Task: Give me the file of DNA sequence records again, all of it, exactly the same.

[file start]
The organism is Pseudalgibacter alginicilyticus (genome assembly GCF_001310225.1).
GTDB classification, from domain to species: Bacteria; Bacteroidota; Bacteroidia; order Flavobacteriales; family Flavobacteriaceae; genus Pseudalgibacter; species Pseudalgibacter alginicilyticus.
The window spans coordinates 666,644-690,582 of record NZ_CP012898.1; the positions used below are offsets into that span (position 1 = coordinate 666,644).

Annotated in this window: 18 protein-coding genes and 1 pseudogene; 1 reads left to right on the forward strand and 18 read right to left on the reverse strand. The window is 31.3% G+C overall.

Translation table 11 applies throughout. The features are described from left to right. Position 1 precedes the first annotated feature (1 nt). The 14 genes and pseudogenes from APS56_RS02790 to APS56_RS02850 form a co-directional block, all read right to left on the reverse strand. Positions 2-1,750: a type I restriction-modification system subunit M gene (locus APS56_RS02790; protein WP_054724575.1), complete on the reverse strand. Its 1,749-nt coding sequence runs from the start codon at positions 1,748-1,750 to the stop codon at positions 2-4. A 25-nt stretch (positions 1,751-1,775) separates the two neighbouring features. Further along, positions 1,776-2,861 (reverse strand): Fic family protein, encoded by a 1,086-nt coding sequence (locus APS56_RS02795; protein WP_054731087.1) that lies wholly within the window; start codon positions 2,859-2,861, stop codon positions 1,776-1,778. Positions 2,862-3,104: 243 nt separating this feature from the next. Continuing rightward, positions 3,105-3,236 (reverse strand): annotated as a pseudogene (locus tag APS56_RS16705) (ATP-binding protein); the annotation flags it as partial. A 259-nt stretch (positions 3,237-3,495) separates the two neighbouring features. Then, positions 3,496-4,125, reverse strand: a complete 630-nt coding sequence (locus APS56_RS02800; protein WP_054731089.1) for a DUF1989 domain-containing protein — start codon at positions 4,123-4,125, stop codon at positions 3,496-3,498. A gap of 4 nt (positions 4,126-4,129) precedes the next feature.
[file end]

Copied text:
The organism is Pseudalgibacter alginicilyticus (genome assembly GCF_001310225.1).
GTDB classification, from domain to species: Bacteria; Bacteroidota; Bacteroidia; order Flavobacteriales; family Flavobacteriaceae; genus Pseudalgibacter; species Pseudalgibacter alginicilyticus.
The window spans coordinates 666,644-690,582 of record NZ_CP012898.1; the positions used below are offsets into that span (position 1 = coordinate 666,644).

Annotated in this window: 18 protein-coding genes and 1 pseudogene; 1 reads left to right on the forward strand and 18 read right to left on the reverse strand. The window is 31.3% G+C overall.

Translation table 11 applies throughout. The features are described from left to right. Position 1 precedes the first annotated feature (1 nt). The 14 genes and pseudogenes from APS56_RS02790 to APS56_RS02850 form a co-directional block, all read right to left on the reverse strand. Positions 2-1,750: a type I restriction-modification system subunit M gene (locus APS56_RS02790; protein WP_054724575.1), complete on the reverse strand. Its 1,749-nt coding sequence runs from the start codon at positions 1,748-1,750 to the stop codon at positions 2-4. A 25-nt stretch (positions 1,751-1,775) separates the two neighbouring features. Further along, positions 1,776-2,861 (reverse strand): Fic family protein, encoded by a 1,086-nt coding sequence (locus APS56_RS02795; protein WP_054731087.1) that lies wholly within the window; start codon positions 2,859-2,861, stop codon positions 1,776-1,778. Positions 2,862-3,104: 243 nt separating this feature from the next. Continuing rightward, positions 3,105-3,236 (reverse strand): annotated as a pseudogene (locus tag APS56_RS16705) (ATP-binding protein); the annotation flags it as partial. A 259-nt stretch (positions 3,237-3,495) separates the two neighbouring features. Then, positions 3,496-4,125, reverse strand: a complete 630-nt coding sequence (locus APS56_RS02800; protein WP_054731089.1) for a DUF1989 domain-containing protein — start codon at positions 4,123-4,125, stop codon at positions 3,496-3,498. A gap of 4 nt (positions 4,126-4,129) precedes the next feature.